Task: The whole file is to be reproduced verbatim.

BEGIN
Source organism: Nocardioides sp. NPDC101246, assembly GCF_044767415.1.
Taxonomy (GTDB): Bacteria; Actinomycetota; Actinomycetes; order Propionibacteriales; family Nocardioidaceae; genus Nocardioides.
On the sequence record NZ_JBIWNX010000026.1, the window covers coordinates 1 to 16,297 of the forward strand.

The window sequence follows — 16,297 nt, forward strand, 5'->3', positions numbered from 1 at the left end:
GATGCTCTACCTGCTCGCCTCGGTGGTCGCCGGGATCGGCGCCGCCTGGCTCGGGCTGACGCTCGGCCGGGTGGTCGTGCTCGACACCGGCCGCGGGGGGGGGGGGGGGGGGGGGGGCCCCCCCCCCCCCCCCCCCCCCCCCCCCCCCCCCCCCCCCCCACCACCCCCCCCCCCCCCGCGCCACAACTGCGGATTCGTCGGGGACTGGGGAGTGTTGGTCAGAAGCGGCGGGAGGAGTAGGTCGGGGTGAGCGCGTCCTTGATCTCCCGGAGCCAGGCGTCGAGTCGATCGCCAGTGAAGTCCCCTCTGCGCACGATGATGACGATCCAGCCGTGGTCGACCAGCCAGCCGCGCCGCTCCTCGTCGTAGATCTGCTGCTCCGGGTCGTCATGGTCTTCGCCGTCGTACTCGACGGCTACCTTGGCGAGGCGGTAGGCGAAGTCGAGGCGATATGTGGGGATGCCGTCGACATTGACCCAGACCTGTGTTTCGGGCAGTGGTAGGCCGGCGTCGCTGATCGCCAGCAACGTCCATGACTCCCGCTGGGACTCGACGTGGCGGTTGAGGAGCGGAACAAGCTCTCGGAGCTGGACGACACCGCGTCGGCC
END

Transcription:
Source organism: Nocardioides sp. NPDC101246, assembly GCF_044767415.1.
Taxonomy (GTDB): Bacteria; Actinomycetota; Actinomycetes; order Propionibacteriales; family Nocardioidaceae; genus Nocardioides.
On the sequence record NZ_JBIWNX010000026.1, the window covers coordinates 1 to 16,297 of the forward strand.

The window sequence follows — 16,297 nt, forward strand, 5'->3', positions numbered from 1 at the left end:
GATGCTCTACCTGCTCGCCTCGGTGGTCGCCGGGATCGGCGCCGCCTGGCTCGGGCTGACGCTCGGCCGGGTGGTCGTGCTCGACACCGGCCGCGGGGGGGGGGGGGGGGGGGGGGGCCCCCCCCCCCCCCCCCCCCCCCCCCCCCCCCCCCCCCCCCCACCACCCCCCCCCCCCCCGCGCCACAACTGCGGATTCGTCGGGGACTGGGGAGTGTTGGTCAGAAGCGGCGGGAGGAGTAGGTCGGGGTGAGCGCGTCCTTGATCTCCCGGAGCCAGGCGTCGAGTCGATCGCCAGTGAAGTCCCCTCTGCGCACGATGATGACGATCCAGCCGTGGTCGACCAGCCAGCCGCGCCGCTCCTCGTCGTAGATCTGCTGCTCCGGGTCGTCATGGTCTTCGCCGTCGTACTCGACGGCTACCTTGGCGAGGCGGTAGGCGAAGTCGAGGCGATATGTGGGGATGCCGTCGACATTGACCCAGACCTGTGTTTCGGGCAGTGGTAGGCCGGCGTCGCTGATCGCCAGCAACGTCCATGACTCCCGCTGGGACTCGACGTGGCGGTTGAGGAGCGGAACAAGCTCTCGGAGCTGGACGACACCGCGTCGGCC